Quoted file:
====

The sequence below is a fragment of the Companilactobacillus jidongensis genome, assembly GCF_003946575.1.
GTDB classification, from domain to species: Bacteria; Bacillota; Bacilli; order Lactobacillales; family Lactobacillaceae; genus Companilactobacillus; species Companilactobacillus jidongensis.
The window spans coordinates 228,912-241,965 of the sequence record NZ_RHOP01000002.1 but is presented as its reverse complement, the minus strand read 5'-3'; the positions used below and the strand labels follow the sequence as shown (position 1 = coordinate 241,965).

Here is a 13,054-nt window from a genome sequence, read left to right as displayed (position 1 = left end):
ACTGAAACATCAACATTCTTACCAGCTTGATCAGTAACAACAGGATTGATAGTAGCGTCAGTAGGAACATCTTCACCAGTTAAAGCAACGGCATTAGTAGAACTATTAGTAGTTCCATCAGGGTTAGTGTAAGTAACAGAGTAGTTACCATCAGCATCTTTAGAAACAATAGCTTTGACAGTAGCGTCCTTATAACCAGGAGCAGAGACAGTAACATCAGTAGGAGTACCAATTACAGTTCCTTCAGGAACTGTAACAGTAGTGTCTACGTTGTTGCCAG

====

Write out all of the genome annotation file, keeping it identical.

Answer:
The sequence below is a fragment of the Companilactobacillus jidongensis genome, assembly GCF_003946575.1.
GTDB classification, from domain to species: Bacteria; Bacillota; Bacilli; order Lactobacillales; family Lactobacillaceae; genus Companilactobacillus; species Companilactobacillus jidongensis.
The window spans coordinates 228,912-241,965 of the sequence record NZ_RHOP01000002.1 but is presented as its reverse complement, the minus strand read 5'-3'; the positions used below and the strand labels follow the sequence as shown (position 1 = coordinate 241,965).

Here is a 13,054-nt window from a genome sequence, read left to right as displayed (position 1 = left end):
ACTGAAACATCAACATTCTTACCAGCTTGATCAGTAACAACAGGATTGATAGTAGCGTCAGTAGGAACATCTTCACCAGTTAAAGCAACGGCATTAGTAGAACTATTAGTAGTTCCATCAGGGTTAGTGTAAGTAACAGAGTAGTTACCATCAGCATCTTTAGAAACAATAGCTTTGACAGTAGCGTCCTTATAACCAGGAGCAGAGACAGTAACATCAGTAGGAGTACCAATTACAGTTCCTTCAGGAACTGTAACAGTAGTGTCTACGTTGTTGCCAG